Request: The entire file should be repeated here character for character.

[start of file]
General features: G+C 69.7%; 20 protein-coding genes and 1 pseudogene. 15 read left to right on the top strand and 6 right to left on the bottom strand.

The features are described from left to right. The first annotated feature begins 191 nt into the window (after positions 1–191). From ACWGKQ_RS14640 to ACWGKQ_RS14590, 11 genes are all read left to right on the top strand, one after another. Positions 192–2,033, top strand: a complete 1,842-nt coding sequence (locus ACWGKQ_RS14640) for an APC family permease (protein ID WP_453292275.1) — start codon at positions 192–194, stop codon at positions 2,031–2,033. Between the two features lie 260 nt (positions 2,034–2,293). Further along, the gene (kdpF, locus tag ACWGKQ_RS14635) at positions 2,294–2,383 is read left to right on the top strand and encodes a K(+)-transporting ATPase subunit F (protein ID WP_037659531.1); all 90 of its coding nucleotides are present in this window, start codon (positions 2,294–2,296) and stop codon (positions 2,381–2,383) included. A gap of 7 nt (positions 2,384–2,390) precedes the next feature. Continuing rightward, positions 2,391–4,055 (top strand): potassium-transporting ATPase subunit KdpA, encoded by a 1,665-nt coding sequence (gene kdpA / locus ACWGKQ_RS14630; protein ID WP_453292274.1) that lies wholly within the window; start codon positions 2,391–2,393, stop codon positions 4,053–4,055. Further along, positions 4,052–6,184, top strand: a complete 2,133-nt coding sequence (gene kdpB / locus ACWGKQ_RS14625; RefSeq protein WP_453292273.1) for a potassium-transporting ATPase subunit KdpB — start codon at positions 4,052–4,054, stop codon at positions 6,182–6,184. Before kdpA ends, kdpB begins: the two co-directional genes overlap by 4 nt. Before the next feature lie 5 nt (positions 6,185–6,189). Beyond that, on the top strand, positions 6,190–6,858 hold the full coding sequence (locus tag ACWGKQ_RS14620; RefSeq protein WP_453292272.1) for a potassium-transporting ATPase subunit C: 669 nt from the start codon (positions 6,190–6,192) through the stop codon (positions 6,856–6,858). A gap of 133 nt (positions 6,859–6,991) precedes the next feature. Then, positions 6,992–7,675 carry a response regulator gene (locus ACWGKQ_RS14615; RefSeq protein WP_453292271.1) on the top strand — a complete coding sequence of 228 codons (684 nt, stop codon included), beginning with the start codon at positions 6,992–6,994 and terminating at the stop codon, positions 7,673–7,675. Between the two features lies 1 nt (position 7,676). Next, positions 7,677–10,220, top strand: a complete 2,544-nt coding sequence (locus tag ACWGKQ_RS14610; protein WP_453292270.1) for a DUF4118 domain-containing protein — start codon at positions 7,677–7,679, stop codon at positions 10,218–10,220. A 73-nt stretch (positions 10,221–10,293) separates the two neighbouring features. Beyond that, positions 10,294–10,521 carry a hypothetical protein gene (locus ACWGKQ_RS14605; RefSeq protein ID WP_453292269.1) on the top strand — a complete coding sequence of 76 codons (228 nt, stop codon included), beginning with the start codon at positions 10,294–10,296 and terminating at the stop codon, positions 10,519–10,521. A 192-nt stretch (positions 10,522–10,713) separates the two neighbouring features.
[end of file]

General features: G+C 69.7%; 20 protein-coding genes and 1 pseudogene. 15 read left to right on the top strand and 6 right to left on the bottom strand.

The features are described from left to right. The first annotated feature begins 191 nt into the window (after positions 1–191). From ACWGKQ_RS14640 to ACWGKQ_RS14590, 11 genes are all read left to right on the top strand, one after another. Positions 192–2,033, top strand: a complete 1,842-nt coding sequence (locus ACWGKQ_RS14640) for an APC family permease (protein ID WP_453292275.1) — start codon at positions 192–194, stop codon at positions 2,031–2,033. Between the two features lie 260 nt (positions 2,034–2,293). Further along, the gene (kdpF, locus tag ACWGKQ_RS14635) at positions 2,294–2,383 is read left to right on the top strand and encodes a K(+)-transporting ATPase subunit F (protein ID WP_037659531.1); all 90 of its coding nucleotides are present in this window, start codon (positions 2,294–2,296) and stop codon (positions 2,381–2,383) included. A gap of 7 nt (positions 2,384–2,390) precedes the next feature. Continuing rightward, positions 2,391–4,055 (top strand): potassium-transporting ATPase subunit KdpA, encoded by a 1,665-nt coding sequence (gene kdpA / locus ACWGKQ_RS14630; protein ID WP_453292274.1) that lies wholly within the window; start codon positions 2,391–2,393, stop codon positions 4,053–4,055. Further along, positions 4,052–6,184, top strand: a complete 2,133-nt coding sequence (gene kdpB / locus ACWGKQ_RS14625; RefSeq protein WP_453292273.1) for a potassium-transporting ATPase subunit KdpB — start codon at positions 4,052–4,054, stop codon at positions 6,182–6,184. Before kdpA ends, kdpB begins: the two co-directional genes overlap by 4 nt. Before the next feature lie 5 nt (positions 6,185–6,189). Beyond that, on the top strand, positions 6,190–6,858 hold the full coding sequence (locus tag ACWGKQ_RS14620; RefSeq protein WP_453292272.1) for a potassium-transporting ATPase subunit C: 669 nt from the start codon (positions 6,190–6,192) through the stop codon (positions 6,856–6,858). A gap of 133 nt (positions 6,859–6,991) precedes the next feature. Then, positions 6,992–7,675 carry a response regulator gene (locus ACWGKQ_RS14615; RefSeq protein WP_453292271.1) on the top strand — a complete coding sequence of 228 codons (684 nt, stop codon included), beginning with the start codon at positions 6,992–6,994 and terminating at the stop codon, positions 7,673–7,675. Between the two features lies 1 nt (position 7,676). Next, positions 7,677–10,220, top strand: a complete 2,544-nt coding sequence (locus tag ACWGKQ_RS14610; protein WP_453292270.1) for a DUF4118 domain-containing protein — start codon at positions 7,677–7,679, stop codon at positions 10,218–10,220. A 73-nt stretch (positions 10,221–10,293) separates the two neighbouring features. Beyond that, positions 10,294–10,521 carry a hypothetical protein gene (locus ACWGKQ_RS14605; RefSeq protein ID WP_453292269.1) on the top strand — a complete coding sequence of 76 codons (228 nt, stop codon included), beginning with the start codon at positions 10,294–10,296 and terminating at the stop codon, positions 10,519–10,521. A 192-nt stretch (positions 10,522–10,713) separates the two neighbouring features.